How can we find a formula for the length of the function?

As the topic suggests we'll need integrals. First of all lets recall a well-known Pythagorean Theorem. It states that in a right triangle we have \(c^2=a^2+b^2\), with \(c\) denoting length of the hypotenuse and \(a,b\) - lengths of catheti. Now we'll consider a very tiny bit of function, so tiny than we can aproximate the function with a line. Then according to Pythagorean Identity we'll have \(s^2=x^2+y^2\), where \(s\) is the length of the function and \(x,y\) - \(\Delta x,\Delta f(x)\) respectively. Now lets use our knowledge of derivatives to transform our identity into \(ds^2=dx^2+dy^2\), which may be rearanged to get \(ds=\sqrt{1+\left(\dfrac{dy}{dx}\right)^2}\,dx=\sqrt{1+[f^\prime(x)]^2}\,dx\). After integrating both sides we arrive to the desired result

\[s=\displaystyle\int^b_a{\sqrt{1+[f^\prime(x)]^2}}\,dx.\]

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TopNewestMy dear infinitesimal, how I hate thee!

This is best done using metric tensors, in my opinion. In fact, we define arclength using metric tensors in most contexts. – Jacob Erickson · 2 years, 10 months ago

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Very nice! However, would you be able to derive it without using infinitesimals? I feel slightly uneasy, even though it is correct. – Isak Falk · 2 years, 10 months ago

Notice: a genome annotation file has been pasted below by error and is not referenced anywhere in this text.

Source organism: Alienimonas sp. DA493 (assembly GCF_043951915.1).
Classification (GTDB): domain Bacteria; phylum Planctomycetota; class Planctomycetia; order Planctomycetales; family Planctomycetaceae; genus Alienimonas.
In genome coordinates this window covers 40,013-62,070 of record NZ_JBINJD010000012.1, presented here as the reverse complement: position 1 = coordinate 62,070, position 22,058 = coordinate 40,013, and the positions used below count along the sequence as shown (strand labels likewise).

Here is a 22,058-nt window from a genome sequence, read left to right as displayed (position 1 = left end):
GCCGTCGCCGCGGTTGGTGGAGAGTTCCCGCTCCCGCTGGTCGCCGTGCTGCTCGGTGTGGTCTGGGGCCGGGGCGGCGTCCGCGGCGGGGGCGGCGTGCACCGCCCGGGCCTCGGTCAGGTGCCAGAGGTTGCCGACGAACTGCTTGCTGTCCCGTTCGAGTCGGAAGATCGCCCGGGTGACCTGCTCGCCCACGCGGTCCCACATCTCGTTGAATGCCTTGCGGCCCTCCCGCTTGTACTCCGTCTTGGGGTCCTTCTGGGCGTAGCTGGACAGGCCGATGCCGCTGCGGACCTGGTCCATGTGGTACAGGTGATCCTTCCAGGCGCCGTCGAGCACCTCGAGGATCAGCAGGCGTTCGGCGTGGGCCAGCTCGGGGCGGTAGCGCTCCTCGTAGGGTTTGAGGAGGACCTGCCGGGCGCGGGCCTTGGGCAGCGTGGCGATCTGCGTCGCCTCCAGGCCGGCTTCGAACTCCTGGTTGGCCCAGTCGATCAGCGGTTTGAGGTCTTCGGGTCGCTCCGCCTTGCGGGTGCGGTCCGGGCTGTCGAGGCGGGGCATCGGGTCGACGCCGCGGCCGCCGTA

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– Nicolae Sapoval · 2 years, 10 months ago

Yep, we can do this without infinitesmals and Pythagorean Theorem. However, this approach would be a bit harder. You will need to consider the line integral, so I think this approach is a bit easier to comprehed for non-college students. If there will be more requests on altrnative solutions I will release a note discussing them (or maybe someone else will).Log in to reply

How can we find a formula for the length of the function?

As the topic suggests we'll need integrals. First of all lets recall a well-known Pythagorean Theorem. It states that in a right triangle we have c2=a2+b2, with c denoting length of the hypotenuse and a,b - lengths of catheti. Now we'll consider a very tiny bit of function, so tiny than we can aproximate the function with a line. Then according to Pythagorean Identity we'll have s2=x2+y2, where s is the length of the function and x,y - Δx,Δf(x) respectively. Now lets use our knowledge of derivatives to transform our identity into ds2=dx2+dy2, which may be rearanged to get ds=1+(dydx)2−−−−−−−−−√dx=1+[f′(x)]2−−−−−−−−−√dx. After integrating both sides we arrive to the desired result

s=∫ba1+[f′(x)]2−−−−−−−−−√dx. – Mekael Alhammod · 2 years, 9 months ago

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